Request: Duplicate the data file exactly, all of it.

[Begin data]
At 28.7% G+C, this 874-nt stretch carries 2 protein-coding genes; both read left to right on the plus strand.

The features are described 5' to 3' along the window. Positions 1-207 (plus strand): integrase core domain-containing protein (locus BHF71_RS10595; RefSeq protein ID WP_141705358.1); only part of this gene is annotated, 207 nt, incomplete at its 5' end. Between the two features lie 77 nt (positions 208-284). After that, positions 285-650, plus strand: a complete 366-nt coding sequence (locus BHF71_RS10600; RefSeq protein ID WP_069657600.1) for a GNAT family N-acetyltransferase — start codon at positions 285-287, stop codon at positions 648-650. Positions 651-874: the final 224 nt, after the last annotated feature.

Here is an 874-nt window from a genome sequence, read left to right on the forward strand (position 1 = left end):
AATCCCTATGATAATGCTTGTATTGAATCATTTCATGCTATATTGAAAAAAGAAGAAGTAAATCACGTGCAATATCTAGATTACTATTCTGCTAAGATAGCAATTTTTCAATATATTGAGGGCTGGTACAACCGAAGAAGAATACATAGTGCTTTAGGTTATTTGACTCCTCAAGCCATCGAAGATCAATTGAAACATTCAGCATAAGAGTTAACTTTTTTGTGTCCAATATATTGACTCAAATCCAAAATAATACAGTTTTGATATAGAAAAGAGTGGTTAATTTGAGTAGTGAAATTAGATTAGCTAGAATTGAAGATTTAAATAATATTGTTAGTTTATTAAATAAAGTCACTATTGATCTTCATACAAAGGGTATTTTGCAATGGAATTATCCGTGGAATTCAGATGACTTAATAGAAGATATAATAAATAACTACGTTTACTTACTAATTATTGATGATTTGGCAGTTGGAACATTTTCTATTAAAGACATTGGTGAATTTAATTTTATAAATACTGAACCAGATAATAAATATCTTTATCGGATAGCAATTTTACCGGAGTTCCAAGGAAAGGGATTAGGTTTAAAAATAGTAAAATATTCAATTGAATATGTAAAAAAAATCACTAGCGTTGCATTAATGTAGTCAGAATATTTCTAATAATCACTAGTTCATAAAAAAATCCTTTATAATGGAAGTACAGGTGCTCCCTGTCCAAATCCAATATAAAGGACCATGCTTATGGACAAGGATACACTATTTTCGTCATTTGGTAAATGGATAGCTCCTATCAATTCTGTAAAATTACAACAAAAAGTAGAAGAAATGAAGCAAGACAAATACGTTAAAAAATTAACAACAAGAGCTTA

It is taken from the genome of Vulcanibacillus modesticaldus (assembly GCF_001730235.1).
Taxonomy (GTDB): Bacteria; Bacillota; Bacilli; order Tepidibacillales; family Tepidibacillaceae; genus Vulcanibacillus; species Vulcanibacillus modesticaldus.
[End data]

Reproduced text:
At 28.7% G+C, this 874-nt stretch carries 2 protein-coding genes; both read left to right on the plus strand.

The features are described 5' to 3' along the window. Positions 1-207 (plus strand): integrase core domain-containing protein (locus BHF71_RS10595; RefSeq protein ID WP_141705358.1); only part of this gene is annotated, 207 nt, incomplete at its 5' end. Between the two features lie 77 nt (positions 208-284). After that, positions 285-650, plus strand: a complete 366-nt coding sequence (locus BHF71_RS10600; RefSeq protein ID WP_069657600.1) for a GNAT family N-acetyltransferase — start codon at positions 285-287, stop codon at positions 648-650. Positions 651-874: the final 224 nt, after the last annotated feature.

Here is an 874-nt window from a genome sequence, read left to right on the forward strand (position 1 = left end):
AATCCCTATGATAATGCTTGTATTGAATCATTTCATGCTATATTGAAAAAAGAAGAAGTAAATCACGTGCAATATCTAGATTACTATTCTGCTAAGATAGCAATTTTTCAATATATTGAGGGCTGGTACAACCGAAGAAGAATACATAGTGCTTTAGGTTATTTGACTCCTCAAGCCATCGAAGATCAATTGAAACATTCAGCATAAGAGTTAACTTTTTTGTGTCCAATATATTGACTCAAATCCAAAATAATACAGTTTTGATATAGAAAAGAGTGGTTAATTTGAGTAGTGAAATTAGATTAGCTAGAATTGAAGATTTAAATAATATTGTTAGTTTATTAAATAAAGTCACTATTGATCTTCATACAAAGGGTATTTTGCAATGGAATTATCCGTGGAATTCAGATGACTTAATAGAAGATATAATAAATAACTACGTTTACTTACTAATTATTGATGATTTGGCAGTTGGAACATTTTCTATTAAAGACATTGGTGAATTTAATTTTATAAATACTGAACCAGATAATAAATATCTTTATCGGATAGCAATTTTACCGGAGTTCCAAGGAAAGGGATTAGGTTTAAAAATAGTAAAATATTCAATTGAATATGTAAAAAAAATCACTAGCGTTGCATTAATGTAGTCAGAATATTTCTAATAATCACTAGTTCATAAAAAAATCCTTTATAATGGAAGTACAGGTGCTCCCTGTCCAAATCCAATATAAAGGACCATGCTTATGGACAAGGATACACTATTTTCGTCATTTGGTAAATGGATAGCTCCTATCAATTCTGTAAAATTACAACAAAAAGTAGAAGAAATGAAGCAAGACAAATACGTTAAAAAATTAACAACAAGAGCTTA

It is taken from the genome of Vulcanibacillus modesticaldus (assembly GCF_001730235.1).
Taxonomy (GTDB): Bacteria; Bacillota; Bacilli; order Tepidibacillales; family Tepidibacillaceae; genus Vulcanibacillus; species Vulcanibacillus modesticaldus.